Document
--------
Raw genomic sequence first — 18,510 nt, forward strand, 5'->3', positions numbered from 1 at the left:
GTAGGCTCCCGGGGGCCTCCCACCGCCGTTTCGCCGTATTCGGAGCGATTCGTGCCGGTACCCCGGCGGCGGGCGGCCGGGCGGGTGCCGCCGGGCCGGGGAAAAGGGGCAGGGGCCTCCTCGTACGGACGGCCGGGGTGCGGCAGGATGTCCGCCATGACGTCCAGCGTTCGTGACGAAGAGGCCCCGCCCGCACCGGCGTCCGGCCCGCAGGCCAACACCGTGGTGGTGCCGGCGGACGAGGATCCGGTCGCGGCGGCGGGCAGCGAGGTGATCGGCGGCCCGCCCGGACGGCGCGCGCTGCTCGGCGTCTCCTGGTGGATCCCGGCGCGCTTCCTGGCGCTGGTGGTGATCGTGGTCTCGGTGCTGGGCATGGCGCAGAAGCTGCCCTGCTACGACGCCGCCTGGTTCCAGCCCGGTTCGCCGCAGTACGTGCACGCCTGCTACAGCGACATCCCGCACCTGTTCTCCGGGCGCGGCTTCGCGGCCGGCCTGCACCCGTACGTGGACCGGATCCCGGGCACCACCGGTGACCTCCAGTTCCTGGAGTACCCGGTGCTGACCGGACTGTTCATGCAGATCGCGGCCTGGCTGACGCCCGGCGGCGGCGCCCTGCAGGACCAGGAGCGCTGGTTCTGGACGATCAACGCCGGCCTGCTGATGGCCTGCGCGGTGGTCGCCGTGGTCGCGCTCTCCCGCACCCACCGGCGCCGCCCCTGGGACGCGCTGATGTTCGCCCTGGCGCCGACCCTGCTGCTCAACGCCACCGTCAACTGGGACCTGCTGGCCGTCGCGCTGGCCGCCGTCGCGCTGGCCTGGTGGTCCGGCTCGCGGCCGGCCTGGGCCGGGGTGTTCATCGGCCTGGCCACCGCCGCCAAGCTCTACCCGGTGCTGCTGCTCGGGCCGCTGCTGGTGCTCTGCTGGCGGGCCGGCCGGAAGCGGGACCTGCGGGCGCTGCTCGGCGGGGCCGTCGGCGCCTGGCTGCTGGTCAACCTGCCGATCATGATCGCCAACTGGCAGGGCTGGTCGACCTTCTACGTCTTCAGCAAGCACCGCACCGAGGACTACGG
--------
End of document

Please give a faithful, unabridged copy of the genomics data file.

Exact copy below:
Raw genomic sequence first — 18,510 nt, forward strand, 5'->3', positions numbered from 1 at the left:
GTAGGCTCCCGGGGGCCTCCCACCGCCGTTTCGCCGTATTCGGAGCGATTCGTGCCGGTACCCCGGCGGCGGGCGGCCGGGCGGGTGCCGCCGGGCCGGGGAAAAGGGGCAGGGGCCTCCTCGTACGGACGGCCGGGGTGCGGCAGGATGTCCGCCATGACGTCCAGCGTTCGTGACGAAGAGGCCCCGCCCGCACCGGCGTCCGGCCCGCAGGCCAACACCGTGGTGGTGCCGGCGGACGAGGATCCGGTCGCGGCGGCGGGCAGCGAGGTGATCGGCGGCCCGCCCGGACGGCGCGCGCTGCTCGGCGTCTCCTGGTGGATCCCGGCGCGCTTCCTGGCGCTGGTGGTGATCGTGGTCTCGGTGCTGGGCATGGCGCAGAAGCTGCCCTGCTACGACGCCGCCTGGTTCCAGCCCGGTTCGCCGCAGTACGTGCACGCCTGCTACAGCGACATCCCGCACCTGTTCTCCGGGCGCGGCTTCGCGGCCGGCCTGCACCCGTACGTGGACCGGATCCCGGGCACCACCGGTGACCTCCAGTTCCTGGAGTACCCGGTGCTGACCGGACTGTTCATGCAGATCGCGGCCTGGCTGACGCCCGGCGGCGGCGCCCTGCAGGACCAGGAGCGCTGGTTCTGGACGATCAACGCCGGCCTGCTGATGGCCTGCGCGGTGGTCGCCGTGGTCGCGCTCTCCCGCACCCACCGGCGCCGCCCCTGGGACGCGCTGATGTTCGCCCTGGCGCCGACCCTGCTGCTCAACGCCACCGTCAACTGGGACCTGCTGGCCGTCGCGCTGGCCGCCGTCGCGCTGGCCTGGTGGTCCGGCTCGCGGCCGGCCTGGGCCGGGGTGTTCATCGGCCTGGCCACCGCCGCCAAGCTCTACCCGGTGCTGCTGCTCGGGCCGCTGCTGGTGCTCTGCTGGCGGGCCGGCCGGAAGCGGGACCTGCGGGCGCTGCTCGGCGGGGCCGTCGGCGCCTGGCTGCTGGTCAACCTGCCGATCATGATCGCCAACTGGCAGGGCTGGTCGACCTTCTACGTCTTCAGCAAGCACCGCACCGAGGACTACGG